Utilize kitchen scraps, lawn clippings, and other organic materials. This practice enriches your garden soil naturally, eliminating the need for costly chemical fertilizers.

It's important to get the right mix of green and brown material in your compost, and to turn it regularly.

Tip from Gene Caballero, landscaping expert and co-founder of GreenPal

8. Save on raised beds and containers

Building your own raised beds from locally sourced, reclaimed or recycled timbers lets you build to the height and width that suits, allowing you to sit on the edge and making maintenance easier.

Make sure you don’t use treated pine for your raised bed as the chemicals can leach into the soil. 

Think out of the box for what can be used to make raised beds and also for containers, from cut logs, scaffolding planks, old kettledrums, tyres, ladders, crates, dust bins, buckets or tin cans, to chimney pots.

Look for bargains in unlikely places, such as thrift stores, and vintage markets – one person’s trash could well be your treasure.

Be imaginative with the potential for repurposing items as containers; just remember to drill a drainage hole.

Tip from gardening expert and writer Leigh Clapp

Raised beds in garden

(Image credit: Getty Images)

9. Scatter ash from the fire

Are you lucky enough to have a wood-burning stove or fireplace? If so, you can squeeze a bit more joy out of its remnants during winter months by scattering the ash on your flower beds. 

This ash is an excellent source of potassium and lime. However, you shouldn't use it on alkaline soils or on beds where you are growing acid-loving plants.

Tip from Janey Goulding

10. Save your mums!

Don't throw out fall mums when the weather turns. I live in zone 6b and many of my potted chrysanthemums survive winter.

Plant them in your garden for fall color that comes back year after year.

All you need to do to keep them looking good is give them a hearty pruning (cut them back by half) in early summer, sometime before the 4th of July.

Tip from Laura Walters

11. Go native to save money

Sеlеct plants that are native to your arеa or well-suited to the local climatе. Thеsе plants demand lеss upkeep and watеr, so you'll savе monеy on irrigation and carе.

They’re also a beautiful way to nurture biodiversity by providing important food sources for local wildlife, including precious pollinators.

Tip from Marvin Magsura, lawn and landscaping expert, and co-founder of Retaining Wall Supplies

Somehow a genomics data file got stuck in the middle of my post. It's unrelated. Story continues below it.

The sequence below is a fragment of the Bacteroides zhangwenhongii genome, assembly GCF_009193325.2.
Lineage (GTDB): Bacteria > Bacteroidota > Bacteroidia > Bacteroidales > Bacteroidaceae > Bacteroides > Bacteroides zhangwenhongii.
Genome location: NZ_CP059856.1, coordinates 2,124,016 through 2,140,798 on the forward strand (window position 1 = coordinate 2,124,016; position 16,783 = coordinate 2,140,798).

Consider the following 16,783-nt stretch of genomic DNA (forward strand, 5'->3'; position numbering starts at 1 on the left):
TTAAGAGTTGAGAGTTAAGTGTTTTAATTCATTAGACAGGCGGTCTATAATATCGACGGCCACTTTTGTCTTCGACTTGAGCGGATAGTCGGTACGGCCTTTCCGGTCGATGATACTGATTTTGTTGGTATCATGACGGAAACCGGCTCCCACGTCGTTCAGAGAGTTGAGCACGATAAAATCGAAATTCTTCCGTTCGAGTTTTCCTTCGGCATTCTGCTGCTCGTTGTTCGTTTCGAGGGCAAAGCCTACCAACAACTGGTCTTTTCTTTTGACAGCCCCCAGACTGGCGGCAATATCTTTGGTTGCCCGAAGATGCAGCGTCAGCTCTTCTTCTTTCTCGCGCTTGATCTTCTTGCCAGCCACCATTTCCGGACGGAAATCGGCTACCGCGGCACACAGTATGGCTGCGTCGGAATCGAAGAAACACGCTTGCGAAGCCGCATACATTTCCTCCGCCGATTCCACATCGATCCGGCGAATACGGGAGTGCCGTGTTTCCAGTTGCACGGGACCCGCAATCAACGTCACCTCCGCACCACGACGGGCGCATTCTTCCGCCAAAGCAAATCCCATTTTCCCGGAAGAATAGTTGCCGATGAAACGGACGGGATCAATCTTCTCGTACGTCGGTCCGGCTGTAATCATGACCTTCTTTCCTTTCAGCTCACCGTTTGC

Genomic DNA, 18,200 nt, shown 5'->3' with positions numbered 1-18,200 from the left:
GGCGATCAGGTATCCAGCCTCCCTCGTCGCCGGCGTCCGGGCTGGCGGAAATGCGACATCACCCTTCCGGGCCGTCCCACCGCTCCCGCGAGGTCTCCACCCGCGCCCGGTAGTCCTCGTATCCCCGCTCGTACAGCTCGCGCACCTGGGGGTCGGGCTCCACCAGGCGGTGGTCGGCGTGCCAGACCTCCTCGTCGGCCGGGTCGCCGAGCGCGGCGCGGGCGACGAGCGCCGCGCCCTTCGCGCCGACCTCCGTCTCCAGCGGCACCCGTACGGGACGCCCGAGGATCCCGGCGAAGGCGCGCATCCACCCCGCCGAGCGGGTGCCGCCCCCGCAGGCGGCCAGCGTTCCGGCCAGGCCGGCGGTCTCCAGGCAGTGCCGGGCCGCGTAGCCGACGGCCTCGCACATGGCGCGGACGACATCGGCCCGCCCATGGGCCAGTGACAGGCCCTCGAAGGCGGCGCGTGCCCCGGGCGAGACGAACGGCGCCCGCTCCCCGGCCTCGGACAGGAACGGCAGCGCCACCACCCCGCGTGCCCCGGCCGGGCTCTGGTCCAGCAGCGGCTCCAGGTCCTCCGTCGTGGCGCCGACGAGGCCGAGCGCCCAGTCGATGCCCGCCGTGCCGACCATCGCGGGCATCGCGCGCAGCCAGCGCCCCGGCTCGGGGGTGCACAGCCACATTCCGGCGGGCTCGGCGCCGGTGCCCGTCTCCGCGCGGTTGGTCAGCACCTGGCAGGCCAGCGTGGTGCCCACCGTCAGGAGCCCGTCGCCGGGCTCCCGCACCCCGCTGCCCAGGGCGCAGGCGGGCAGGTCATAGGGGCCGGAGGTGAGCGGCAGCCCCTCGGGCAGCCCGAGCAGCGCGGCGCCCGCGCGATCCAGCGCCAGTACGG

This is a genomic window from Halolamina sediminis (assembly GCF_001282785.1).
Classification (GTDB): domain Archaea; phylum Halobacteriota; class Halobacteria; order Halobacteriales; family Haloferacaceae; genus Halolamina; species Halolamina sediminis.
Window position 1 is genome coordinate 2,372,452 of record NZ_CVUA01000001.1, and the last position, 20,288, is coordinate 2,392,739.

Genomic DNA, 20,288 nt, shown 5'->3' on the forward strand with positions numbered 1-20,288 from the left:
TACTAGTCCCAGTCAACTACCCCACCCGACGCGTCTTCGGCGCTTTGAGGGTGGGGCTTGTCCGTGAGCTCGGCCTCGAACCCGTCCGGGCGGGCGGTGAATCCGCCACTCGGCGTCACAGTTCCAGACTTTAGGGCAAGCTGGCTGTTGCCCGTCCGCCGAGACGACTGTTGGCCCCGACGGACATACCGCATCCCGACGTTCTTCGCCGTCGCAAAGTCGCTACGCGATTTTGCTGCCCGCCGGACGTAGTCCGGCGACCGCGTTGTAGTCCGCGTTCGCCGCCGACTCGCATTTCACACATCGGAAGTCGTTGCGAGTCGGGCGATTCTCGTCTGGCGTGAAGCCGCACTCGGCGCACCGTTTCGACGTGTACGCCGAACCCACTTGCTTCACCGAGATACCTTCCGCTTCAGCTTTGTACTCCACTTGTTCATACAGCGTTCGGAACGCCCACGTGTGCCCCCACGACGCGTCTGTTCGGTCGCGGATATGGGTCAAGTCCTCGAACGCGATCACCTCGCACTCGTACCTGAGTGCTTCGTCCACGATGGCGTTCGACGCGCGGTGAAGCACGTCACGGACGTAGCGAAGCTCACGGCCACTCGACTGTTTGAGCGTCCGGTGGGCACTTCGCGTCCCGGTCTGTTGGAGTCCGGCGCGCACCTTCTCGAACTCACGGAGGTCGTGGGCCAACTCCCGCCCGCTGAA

Filling watering can from rain barrel

(Image credit: Getty Images)

12. Get clever with rainwater

It’s important to save and reuse rainwater wherever you can. Make a rain barrel as a minimum, but get creative with other solutions too.

I connected soaker hoses to a rain barrel and ran them in the ground under my flower beds along my deck in the back of my house.

It keeps my plants watered with little effort or expense.

Tip from Kyle McCann, Marketing Director, Gardening Know How

13. Share the plant love

We all have a few plants that seem to run rampant. If you’re willing to share the love, why not look into local plant swaps – or start your own?

Whether you opt for local community circles or trusted groups of friends, relatives and neighbors, plant swaps are a great way to free up some space on the plot – and more importantly, look after the contents of your wallet.

Simply hand over excess ornamentals and cropping gluts to others – in exchange for some of their homegrown treasures!

Make the most of any social media accounts you have or put out feelers via your nearest allotment.

It’s a great way to economize – and as a bonus, you’re sure to meet new gardening friends.

Tip from Janey Goulding

Tools and pots stored in potting shed

(Image credit: Getty Images)

14. Look after your tools

Kееp your gardеning tools in good shape! Regular cleaning, sharpеning, and maintenance will extend thеir lifеspan, so you don't have to replace them as often.

You should also only invest in the essential gardening tools, which are multitaskers, rather than the latest time-saving gadgets.

Tip from Marvin Magsura

15. Make your own plant supports

Making your own plant supports can save you a small fortune.

The simplest support for climbers is a wigwam of three or four canes or sticks, placed at corners and secured at the top.

Sticks can catch you in the eye so top your supports with upturned pots or bottles to avoid injury. 

Willow, hazel and birch are great choices – you just need to cut small, sturdy and flexible branches and have a stock ready to use.

Place supports twisted and woven together as a cage to let plants grow through.

You can also make tepees out of bamboo canes or sticks for containers, pushed into the potting mix to secure, then bind the top. 

Reuse your supports to create an insect hotel or leave in log piles for wildlife.

Tip from Leigh Clapp

Melanie Griffiths
Senior Editor

Melanie has worked in homes and gardens media for two decades. Having previously served as Editor on Period Living magazine, and worked on Homes & Gardens, Gardening Etc, Real Homes, and Homebuilding & Renovating, she is now focusing on her passion for gardening as a Senior Editor at Gardening Know How.

Melanie has spent the last few years transforming her own garden, and is also a keen home grower, having experimented with pretty much every type of vegetable at some point.

In her spare time, she loves to explore inspiring gardens and historic properties.